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British Journal of Oral and Maxillofacial Surgery 49 (2011) 150151

Technical note

A method for extraction of impacted upper third molars


N. Papadogeorgakis a,1 , E. Parara a,1 , C. Perisanidis b,2 , A. Kanatas c,
a

Evangelismos General Hospital, University of Athens, Department of Oral and Maxillofacial Surgery, 41-44 Ipsilantou St., 106 76 Athens, Greece Medical University of Vienna (MUW), Department of Oral and Cranio-Maxillofacial Surgery, Waehringer Guertel 18-20, A-1090 Vienna, Austria c Oral and Maxillofacial Surgery, Oral and Maxillofacial Department, St. James Institute of Oncology and Leeds Dental Institute, Leeds LS2 9LU, United Kingdom
b

Accepted 26 April 2010 Available online 21 May 2010

Keywords: Impacted third molars; Dentoalveolar surgery

Fig. 1. Panoramic radiograph showing impacted third molars that are likely to be advanced into the maxillary sinus during extraction. Fig. 2. The round bur wedged in the crown of the tooth.

Surgical extraction of impacted teeth can be either uneventful and uncomplicated, or difcult, with considerable morbidity.1,2 There are two types of impacted upper third molars that can be advanced to the maxillary antrum or the infratemporal space during surgical extraction: fully developed teeth with roots adjacent to, or into the maxillary sinus wall; and teeth without developed roots, which also lie along the sinus wall and need to be extracted for orthodontic reasons (Fig. 1).35 We propose an easy and safe method of extraction that can be used in both categories.

Corresponding author. Tel.: +44 07769946105. E-mail addresses: eparara@dent.uoa.gr (E. Parara), a.kanatas@doctors.org.uk (A. Kanatas). 1 Tel.: +30 210 720 5565; fax: +30 210 724 9310. 2 Tel.: +43 1404005618; fax: +43 1404004278.

After raising a gingival ap and exposing the crown of the tooth, a hole 57 mm deep is drilled into the enamelostein junction with a round bur. The bur is then removed from the handpiece and left in the crown (Fig. 2). A suitably shaped instrument such as the grip of a dental mirror with its aperture fully opened, or a solid needle holder, can then be attached to the free end of the bur and rotated to extract the tooth rapidly and safely (Fig. 3). This technique can enable rapid and safe extraction of impacted upper third molars, particularly those with undeveloped roots that are situated close to the sinus wall, and it avoids unpleasant complications such as advancement of the tooth into the maxillary sinus or the infratemporal space. If this occurs the bur can be used to help locate and safely extract the tooth.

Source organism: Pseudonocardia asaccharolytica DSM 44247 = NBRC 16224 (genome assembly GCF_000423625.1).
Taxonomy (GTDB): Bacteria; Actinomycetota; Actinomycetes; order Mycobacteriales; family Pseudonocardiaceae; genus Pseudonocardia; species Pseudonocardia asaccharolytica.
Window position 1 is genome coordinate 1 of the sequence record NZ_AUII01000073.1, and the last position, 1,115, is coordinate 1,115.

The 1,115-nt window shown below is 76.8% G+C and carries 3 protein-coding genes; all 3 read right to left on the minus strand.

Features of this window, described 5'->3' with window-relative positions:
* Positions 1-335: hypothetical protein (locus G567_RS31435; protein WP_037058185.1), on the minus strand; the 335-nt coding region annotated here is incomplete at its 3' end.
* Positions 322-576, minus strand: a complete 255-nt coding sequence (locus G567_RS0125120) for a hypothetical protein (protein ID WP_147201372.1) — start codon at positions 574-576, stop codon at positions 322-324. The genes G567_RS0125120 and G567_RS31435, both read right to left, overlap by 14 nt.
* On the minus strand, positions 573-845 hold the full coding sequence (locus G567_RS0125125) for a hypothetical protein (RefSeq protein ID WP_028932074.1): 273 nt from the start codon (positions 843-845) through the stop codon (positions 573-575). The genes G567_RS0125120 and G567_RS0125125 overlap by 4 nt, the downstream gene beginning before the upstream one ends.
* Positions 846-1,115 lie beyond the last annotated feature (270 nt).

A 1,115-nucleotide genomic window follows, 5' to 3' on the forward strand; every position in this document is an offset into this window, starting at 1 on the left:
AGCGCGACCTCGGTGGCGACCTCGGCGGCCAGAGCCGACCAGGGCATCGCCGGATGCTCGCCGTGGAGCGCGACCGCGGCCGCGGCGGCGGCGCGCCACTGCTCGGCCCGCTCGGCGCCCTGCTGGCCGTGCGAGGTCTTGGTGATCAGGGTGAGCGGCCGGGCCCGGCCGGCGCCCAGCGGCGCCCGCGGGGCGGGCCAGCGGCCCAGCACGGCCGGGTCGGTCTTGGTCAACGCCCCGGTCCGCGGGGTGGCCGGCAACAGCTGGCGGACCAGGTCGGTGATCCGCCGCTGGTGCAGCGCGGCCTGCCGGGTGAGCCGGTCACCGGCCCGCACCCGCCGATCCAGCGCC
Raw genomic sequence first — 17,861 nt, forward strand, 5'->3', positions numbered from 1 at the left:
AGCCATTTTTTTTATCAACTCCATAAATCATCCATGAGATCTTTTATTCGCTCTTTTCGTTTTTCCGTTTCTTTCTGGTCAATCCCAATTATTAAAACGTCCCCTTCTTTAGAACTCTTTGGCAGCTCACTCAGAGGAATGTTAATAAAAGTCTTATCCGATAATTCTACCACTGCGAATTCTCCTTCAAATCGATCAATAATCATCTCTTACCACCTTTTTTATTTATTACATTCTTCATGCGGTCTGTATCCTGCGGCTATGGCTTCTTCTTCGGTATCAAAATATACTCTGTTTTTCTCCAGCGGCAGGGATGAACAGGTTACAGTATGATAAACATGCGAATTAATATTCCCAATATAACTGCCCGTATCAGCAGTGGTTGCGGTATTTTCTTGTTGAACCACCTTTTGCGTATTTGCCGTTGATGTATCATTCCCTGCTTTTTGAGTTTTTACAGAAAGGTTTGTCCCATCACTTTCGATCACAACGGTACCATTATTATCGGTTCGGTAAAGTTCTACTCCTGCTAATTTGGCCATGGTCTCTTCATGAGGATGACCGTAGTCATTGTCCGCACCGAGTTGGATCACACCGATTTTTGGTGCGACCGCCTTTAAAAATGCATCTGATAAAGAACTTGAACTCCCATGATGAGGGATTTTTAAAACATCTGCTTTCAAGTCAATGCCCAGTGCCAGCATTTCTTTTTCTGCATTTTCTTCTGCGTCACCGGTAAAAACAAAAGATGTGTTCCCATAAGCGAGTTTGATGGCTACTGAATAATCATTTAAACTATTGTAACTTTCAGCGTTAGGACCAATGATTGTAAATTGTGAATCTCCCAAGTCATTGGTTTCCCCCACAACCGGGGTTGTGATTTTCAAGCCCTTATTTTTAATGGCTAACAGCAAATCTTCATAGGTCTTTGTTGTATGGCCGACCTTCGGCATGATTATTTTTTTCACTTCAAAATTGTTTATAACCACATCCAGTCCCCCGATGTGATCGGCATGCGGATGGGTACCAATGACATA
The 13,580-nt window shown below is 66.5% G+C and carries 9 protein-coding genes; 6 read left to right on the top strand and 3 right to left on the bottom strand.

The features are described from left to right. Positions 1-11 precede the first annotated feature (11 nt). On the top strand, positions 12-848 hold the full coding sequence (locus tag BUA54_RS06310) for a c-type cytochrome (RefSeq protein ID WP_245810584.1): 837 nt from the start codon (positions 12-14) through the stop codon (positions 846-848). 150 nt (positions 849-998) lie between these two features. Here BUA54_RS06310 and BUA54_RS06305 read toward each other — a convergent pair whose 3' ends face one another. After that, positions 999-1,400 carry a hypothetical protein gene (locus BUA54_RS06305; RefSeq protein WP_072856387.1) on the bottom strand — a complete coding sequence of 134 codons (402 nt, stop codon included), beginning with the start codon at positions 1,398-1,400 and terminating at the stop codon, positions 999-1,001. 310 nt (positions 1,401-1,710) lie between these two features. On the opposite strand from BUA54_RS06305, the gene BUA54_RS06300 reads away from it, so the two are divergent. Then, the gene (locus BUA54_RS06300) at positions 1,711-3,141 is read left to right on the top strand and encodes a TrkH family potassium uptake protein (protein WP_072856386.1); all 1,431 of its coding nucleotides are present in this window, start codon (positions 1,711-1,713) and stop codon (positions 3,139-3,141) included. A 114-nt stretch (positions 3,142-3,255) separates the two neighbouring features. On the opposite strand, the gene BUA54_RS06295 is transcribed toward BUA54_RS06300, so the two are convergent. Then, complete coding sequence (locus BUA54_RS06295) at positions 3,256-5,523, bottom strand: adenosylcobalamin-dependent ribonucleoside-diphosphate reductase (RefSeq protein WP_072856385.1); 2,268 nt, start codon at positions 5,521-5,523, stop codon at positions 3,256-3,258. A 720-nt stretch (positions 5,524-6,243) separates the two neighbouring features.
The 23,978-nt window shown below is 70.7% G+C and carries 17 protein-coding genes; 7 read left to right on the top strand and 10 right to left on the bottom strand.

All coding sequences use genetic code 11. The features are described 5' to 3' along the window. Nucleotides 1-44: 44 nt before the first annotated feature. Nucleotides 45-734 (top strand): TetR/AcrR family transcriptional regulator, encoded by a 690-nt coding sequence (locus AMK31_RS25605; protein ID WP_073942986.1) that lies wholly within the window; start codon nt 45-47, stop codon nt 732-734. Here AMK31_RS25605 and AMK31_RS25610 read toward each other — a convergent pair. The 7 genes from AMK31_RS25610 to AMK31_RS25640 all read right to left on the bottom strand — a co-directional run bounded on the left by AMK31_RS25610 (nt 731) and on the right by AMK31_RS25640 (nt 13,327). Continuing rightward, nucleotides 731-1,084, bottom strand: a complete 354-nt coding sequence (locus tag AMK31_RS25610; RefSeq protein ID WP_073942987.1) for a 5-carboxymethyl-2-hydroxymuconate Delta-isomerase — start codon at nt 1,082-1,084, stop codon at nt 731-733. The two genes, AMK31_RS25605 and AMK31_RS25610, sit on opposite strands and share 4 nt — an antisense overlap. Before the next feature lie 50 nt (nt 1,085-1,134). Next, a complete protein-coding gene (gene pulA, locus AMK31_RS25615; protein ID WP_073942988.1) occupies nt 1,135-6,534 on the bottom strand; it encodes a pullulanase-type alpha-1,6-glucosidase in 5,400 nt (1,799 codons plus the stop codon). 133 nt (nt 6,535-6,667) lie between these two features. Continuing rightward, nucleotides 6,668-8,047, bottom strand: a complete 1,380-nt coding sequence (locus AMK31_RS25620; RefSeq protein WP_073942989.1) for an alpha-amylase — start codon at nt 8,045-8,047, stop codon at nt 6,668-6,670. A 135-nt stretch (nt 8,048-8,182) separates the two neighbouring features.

0266-4356/$ see front matter 2010 The British Association of Oral and Maxillofacial Surgeons. Published by Elsevier Ltd. All rights reserved.

doi:10.1016/j.bjoms.2010.04.014

N. Papadogeorgakis et al. / British Journal of Oral and Maxillofacial Surgery 49 (2011) 150151

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References
1. Peterson LJ. Principles of management of impacted teeth. In: Peterson LJ, Ellis E, Hupp JR, Tucker MR, editors. Contemporary oral and maxillofacial surgery. 3rd ed. St. Louis: Mosby; 1998. p. 21548. 2. Bouquet A, Coudert JL, Bourgeois D, Mazoyer JF, Bossard D. Contributions of reformatted computed tomography and panoramic radiography in the localization of third molars relative to the maxillary sinus. Oral Surg Oral Med Oral Pathol Oral Radiol Endod 2004;98:3427. 3. Peterson LJ. Prevention and management of surgical complications. In: Peterson LJ, Ellis E, Hupp JR, Tucker MR, editors. Contemporary oral and maxillofacial surgery. 3rd ed. St. Louis: Mosby; 1998. p. 25775. 4. Patel M. Accidental displacement of impacted maxillary third molars. Br Dent J 1994;177:579. 5. Oberman M, Horowitz I, Ramon Y. Accidental displacement of impacted maxillary third molars. Int J Oral Maxillofac Surg 1986;15:7568. Fig. 3. The bur is gripped rmly and twisted to extract the tooth.